2004 and 2006 World Monuments Watch
Finland’s Helsinki-Malmi Airport was built in 1936 as the capital’s first international airport. It is a rare surviving example of an architecturally significant airport in the 1930s Modernist style, and it retains many of its original details. Upon completion in 1938, the ultra-modern aerodrome was the second in Europe to have fully paved runways. After playing a key role in the air defense of Helsinki during World War II, the airport found a new purpose as a general aviation aerodrome. Today the Malmi Airport is a cherished part of the locality’s identity and is valued as the last large open space in Helsinki. It remains the second-busiest airport in Finland while still evoking the pioneering era of commercial aviation. Home to several pilot schools and aviation clubs, the airport is a popular destination for hobbyists and is used as a venue for public events such as concerts and motor sports. Even after the complex was declared a landmark, local authorities and businesses continued to express interest in demolishing portions of the site to make way for new housing. The decision to use the airport area for residential purposes, based on an agreement between the state government and the municipality, prompted the airport’s placement on the World Monuments Watch in 2004 and 2006.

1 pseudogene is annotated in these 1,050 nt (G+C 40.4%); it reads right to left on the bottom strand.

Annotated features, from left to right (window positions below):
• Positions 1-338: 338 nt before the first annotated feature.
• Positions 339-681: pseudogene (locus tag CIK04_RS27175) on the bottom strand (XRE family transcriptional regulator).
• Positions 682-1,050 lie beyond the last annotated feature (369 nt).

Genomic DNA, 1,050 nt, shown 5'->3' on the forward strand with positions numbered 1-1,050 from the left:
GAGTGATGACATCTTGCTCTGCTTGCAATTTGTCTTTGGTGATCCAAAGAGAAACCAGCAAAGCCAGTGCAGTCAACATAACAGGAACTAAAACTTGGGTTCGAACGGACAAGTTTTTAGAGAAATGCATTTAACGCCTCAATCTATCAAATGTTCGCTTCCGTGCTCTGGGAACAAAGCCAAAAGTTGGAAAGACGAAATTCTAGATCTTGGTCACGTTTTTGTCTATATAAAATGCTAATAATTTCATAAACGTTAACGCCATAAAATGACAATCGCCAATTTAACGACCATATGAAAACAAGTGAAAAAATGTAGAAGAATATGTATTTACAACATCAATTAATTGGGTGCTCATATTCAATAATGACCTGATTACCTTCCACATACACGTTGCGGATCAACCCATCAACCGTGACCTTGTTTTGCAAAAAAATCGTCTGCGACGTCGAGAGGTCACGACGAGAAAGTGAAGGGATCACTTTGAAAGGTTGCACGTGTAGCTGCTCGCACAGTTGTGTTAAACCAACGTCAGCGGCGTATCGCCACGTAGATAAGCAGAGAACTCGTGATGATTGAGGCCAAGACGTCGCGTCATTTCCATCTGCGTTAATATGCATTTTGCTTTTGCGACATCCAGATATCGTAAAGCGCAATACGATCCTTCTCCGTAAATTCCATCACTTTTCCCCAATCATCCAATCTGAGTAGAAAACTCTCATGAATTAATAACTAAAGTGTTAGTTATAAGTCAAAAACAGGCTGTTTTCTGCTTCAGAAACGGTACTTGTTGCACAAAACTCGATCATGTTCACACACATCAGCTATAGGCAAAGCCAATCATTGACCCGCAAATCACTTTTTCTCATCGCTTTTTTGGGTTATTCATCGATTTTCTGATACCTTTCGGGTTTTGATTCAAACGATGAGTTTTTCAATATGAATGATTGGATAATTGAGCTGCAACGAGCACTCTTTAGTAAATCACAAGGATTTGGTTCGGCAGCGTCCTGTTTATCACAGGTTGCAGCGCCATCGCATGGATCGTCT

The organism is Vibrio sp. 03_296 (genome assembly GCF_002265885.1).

Since the Watch
As a result of local efforts and inclusion on the Watch, the controversy over the airport’s protection received substantial coverage in the press. The original landmark designation included only the terminal, so it was expanded to include the entire airport in 2008. This protected the runways and the site’s overall character and scale. In June 2010 it was announced that a decision about the future use of the airport would be postponed indefinitely. In March 2014 the Finnish government again proposed that the Helsinki-Malmi Airport be closed. In spite of strong opposition, including a protest outside Parliament and a petition that was signed by 68,000 people, in October 2014 it was decided that the airport would close by 2016 in order to make way for housing. However, the airport has continued to operate since then. The Helsinki City Museum recently proposed that the runways be preserved as green space with housing constructed along the sides, and the site was included in Europa Nostra’s 2016 “7 Most Endangered” program.